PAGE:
Aragon said she has seen too many bartenders allow people to cross the line, which can have some pretty awful consequences, she said.
“When people leave our class, they can say they know how to do it right,” Aragon said.
Aragon and her husband both have more than 25 years of experience in the bartending business. She started in Cleveland at 18 years old and has bounced around to Chicago and Los Angeles, “working in some pretty high profile places,” she said.
These “high profile” locales have addresses like Rodeo drive.
“With this class, students are getting our life experience,” Aragon said.
The couple has owned bartending schools in California, “In Ventura, right in the hub of everything,” she said.
Aragon said she wanted to continue this service when she and her husband came to Bowling Green.
“This is the one thing we really know,” she said. “We just moved to BG a year ago and wanted to bring it to people here.”
The bartending classes have ended for this year, but Aragon is looking to the future.
“We would love to keep doing it at BG,” she said. “As long as students are interested we will keep doing it.”
Rita Myers, a resident of Bowling Green, frequently attends the bartending classes in Olscamp Hall.
“I have wanted to open a pub since I was young,” Myers said. “This class has given me basic knowledge of the background workings of a bar and helped me to learn the laws, which is important.”
Myers discussed why a knowledgeable bartender is vital in a town like Bowling Green.
“It is important to have a bartender that can cut you off,” she said.
Audrie Veres said she has been friends with Myers for quite some time and also took the bartending classes.
“Rita and I have had a dream to open an Irish pub and work with each other,” Veres said.
She added that she does not want to be the stereotypical bartender.
“I have had so many friends in accidents and I want to make it safe,” Veres said.
The classes have not just been a bartending course, but a tips course with a legal aspect, she said.
“Joei has taught us how to check IDs, what percent alcohol is in each drink … we learned how to do it right,” Veres said.
Veres also had some positive remarks for Aragon’s instruction.
“She is a fantastic instructor,” Veres said. “I’ll be honest I didn’t exactly know what to expect with the class … but it was everything I could have hoped for times ten.”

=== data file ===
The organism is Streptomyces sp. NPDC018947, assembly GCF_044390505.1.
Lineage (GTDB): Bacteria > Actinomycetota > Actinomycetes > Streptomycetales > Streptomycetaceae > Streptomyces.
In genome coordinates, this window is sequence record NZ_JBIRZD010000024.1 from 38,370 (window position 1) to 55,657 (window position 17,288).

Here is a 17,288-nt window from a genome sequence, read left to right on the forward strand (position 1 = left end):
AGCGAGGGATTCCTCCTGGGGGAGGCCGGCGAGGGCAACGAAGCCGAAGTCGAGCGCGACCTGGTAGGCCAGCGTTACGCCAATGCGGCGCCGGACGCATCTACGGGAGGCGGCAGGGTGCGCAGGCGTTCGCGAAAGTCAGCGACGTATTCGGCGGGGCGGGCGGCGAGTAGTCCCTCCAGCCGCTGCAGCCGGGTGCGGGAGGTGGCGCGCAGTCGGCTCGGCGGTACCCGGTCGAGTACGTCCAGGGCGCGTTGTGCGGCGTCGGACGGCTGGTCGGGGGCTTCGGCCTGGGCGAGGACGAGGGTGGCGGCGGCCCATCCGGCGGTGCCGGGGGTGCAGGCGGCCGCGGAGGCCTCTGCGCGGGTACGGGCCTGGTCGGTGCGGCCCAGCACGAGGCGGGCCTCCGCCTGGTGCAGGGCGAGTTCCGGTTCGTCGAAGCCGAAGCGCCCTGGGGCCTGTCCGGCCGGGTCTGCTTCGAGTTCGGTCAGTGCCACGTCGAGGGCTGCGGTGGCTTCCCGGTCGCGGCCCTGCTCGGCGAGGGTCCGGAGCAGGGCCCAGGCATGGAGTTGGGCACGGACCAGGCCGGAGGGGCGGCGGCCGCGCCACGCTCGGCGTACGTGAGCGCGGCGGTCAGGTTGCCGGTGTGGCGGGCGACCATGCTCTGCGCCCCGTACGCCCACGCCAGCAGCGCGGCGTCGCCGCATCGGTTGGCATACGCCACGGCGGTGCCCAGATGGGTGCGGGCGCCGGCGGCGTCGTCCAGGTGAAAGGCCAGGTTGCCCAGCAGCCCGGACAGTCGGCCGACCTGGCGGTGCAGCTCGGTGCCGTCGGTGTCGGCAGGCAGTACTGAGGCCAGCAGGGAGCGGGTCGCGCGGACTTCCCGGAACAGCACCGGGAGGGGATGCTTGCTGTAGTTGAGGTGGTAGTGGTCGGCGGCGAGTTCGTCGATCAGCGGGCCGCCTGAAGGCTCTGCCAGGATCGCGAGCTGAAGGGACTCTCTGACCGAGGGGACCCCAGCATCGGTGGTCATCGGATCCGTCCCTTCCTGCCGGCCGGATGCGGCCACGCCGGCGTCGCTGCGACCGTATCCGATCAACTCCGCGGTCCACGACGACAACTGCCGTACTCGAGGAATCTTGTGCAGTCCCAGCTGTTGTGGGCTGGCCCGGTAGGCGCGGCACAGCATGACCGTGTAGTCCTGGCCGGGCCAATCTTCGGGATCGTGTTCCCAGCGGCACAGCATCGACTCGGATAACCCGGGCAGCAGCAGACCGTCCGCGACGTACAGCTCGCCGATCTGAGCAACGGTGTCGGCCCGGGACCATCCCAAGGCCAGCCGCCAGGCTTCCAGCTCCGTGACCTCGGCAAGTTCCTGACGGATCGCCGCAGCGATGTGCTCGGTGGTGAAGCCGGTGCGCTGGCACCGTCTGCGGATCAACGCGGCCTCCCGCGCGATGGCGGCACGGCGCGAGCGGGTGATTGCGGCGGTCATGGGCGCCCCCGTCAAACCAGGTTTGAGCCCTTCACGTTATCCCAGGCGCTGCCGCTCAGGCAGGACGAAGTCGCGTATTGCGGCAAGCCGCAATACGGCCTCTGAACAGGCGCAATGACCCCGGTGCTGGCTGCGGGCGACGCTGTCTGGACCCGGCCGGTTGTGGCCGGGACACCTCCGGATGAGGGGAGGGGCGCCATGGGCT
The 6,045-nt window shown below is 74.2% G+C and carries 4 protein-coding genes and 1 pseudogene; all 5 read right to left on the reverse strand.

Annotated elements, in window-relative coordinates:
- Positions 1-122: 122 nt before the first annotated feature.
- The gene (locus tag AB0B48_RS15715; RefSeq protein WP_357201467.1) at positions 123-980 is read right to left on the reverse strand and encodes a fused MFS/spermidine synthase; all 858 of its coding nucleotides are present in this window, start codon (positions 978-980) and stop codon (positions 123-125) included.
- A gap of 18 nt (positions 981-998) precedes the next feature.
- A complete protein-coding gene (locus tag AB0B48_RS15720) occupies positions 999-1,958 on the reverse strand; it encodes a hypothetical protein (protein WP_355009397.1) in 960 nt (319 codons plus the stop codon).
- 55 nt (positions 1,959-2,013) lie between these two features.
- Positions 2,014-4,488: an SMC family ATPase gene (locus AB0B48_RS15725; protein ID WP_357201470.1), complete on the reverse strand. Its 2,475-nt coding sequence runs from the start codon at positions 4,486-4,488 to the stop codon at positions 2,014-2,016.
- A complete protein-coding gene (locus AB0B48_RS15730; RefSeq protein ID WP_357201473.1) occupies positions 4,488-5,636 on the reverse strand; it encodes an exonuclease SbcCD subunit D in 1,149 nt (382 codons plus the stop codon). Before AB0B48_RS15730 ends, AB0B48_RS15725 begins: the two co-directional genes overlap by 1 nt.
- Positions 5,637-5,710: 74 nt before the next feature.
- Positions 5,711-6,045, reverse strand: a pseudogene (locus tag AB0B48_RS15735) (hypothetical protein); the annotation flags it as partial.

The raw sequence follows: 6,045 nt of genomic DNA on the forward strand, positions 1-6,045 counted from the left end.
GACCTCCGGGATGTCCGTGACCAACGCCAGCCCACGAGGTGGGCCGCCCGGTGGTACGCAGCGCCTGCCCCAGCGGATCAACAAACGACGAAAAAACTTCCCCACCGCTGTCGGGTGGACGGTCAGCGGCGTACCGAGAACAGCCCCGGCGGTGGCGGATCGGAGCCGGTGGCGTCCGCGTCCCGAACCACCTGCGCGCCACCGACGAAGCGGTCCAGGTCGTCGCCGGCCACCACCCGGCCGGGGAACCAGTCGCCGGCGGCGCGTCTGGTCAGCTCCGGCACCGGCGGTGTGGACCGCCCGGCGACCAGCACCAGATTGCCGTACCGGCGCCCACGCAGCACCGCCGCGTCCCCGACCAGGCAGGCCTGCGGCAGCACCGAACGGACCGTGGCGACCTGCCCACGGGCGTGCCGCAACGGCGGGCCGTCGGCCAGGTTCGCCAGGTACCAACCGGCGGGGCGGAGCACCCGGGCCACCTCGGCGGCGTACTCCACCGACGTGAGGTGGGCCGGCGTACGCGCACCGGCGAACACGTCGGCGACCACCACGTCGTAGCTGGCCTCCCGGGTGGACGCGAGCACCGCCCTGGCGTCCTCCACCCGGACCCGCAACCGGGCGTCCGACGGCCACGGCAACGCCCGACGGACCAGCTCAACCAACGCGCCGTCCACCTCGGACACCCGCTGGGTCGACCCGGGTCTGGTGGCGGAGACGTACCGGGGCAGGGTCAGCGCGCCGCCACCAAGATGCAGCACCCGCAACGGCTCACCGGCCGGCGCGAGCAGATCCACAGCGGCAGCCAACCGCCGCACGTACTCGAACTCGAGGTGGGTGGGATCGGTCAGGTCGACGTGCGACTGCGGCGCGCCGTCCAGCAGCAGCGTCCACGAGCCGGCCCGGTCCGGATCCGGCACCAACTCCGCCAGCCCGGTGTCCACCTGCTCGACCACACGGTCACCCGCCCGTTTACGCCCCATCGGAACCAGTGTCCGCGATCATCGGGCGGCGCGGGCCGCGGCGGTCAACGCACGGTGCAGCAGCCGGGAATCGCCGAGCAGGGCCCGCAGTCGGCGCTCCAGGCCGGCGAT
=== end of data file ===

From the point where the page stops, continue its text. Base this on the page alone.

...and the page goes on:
The cement foundation has been poured, the wooden frame built, windows set and the carpet lain. Jeff Wilbarger’s dream has become a reality. The Daughter Project is putting the finishing touches on the home it has been building for women rescued from sex trafficking.
Awareness of sex trafficking has been promoted by numerous anti-trafficking groups throughout the country and even in the blockbuster film “Taken” starring Liam Neeson. However, many in Wood County and the neighboring counties are unaware that trafficking is taking place in their area.
“John Kasich signed an executive order creating a 90-day task force to develop a coordinated game plan for attacking modern-day slavery in Ohio,” reported Jim Provance, Columbus Bureau chief, in an article for The Toledo Blade published March 30.
The “slavery” Provance refers to is sex-trafficking, and in this category Toledo ranks third in the nation.
When Wilbarger, a math and physics instructor in Bowling Green, first read about this “modern-day slavery” taking place all throughout the world, he felt compelled to help women unfortunately put in this position. What Wilbarger did not know initially was that Toledo marked a major hub for sex trafficking, due in large part to the intersection of two major highways: Interstate 75 and Interstate 80.
“About three years ago I began to sense that God wanted me to do something more with my life,” Wilbarger said. “This was not ‘midlife’ crisis or simply a time for a career or life change. I was very content with my life, my family and my career. Rather, this sense of calling was to continue in my career but to also step up and do something more.”
During this time his son-in-law gave him the book, “Not for Sale” by David Batstone, which documented the stories of the lives of people who had been trafficked for labor or sex, both internationally and domestically, Wilbarger said.
“I only read the first two chapters because the reality of the stories was too intense for me and that was all I needed for motivation,” he said.
His response to this motivation in his life was to create a home for women rescued from sex trafficking.
The home will house six women at a time. There will be house moms who will prepare meals for the women and mentors.
What makes The Daughter Project different from other organizations is that the mentors in the home will teach the women the Gospel of Christ.
Many people have become involved with the mission of the Daughter Project throughout this past year, joining committees and giving time and energy to help the cause.
Megan Metzger joined the spiritual mentorship committee, which is in charge of interviewing the house moms and mentors that will be staying with the rescued women in the house.
“It will be a Christian home that the girls can receive counseling in,” Metzger said. “We want them to go out and live normal lives, have good marriages and build good families.”
Metzger said that the response to the home has not been all positive.
“Some people in the community were not happy about the home being built,” Metzger said. “They didn’t understand the purpose of it and were afraid that pimps were going to come to their community looking for the girls.”
Metzger said a lot of this negative reaction has died down since a year ago.
“The FBI told us that we would have no problem filling the house,” Metzger said, in relation to how rampant sex trafficking is in Toledo.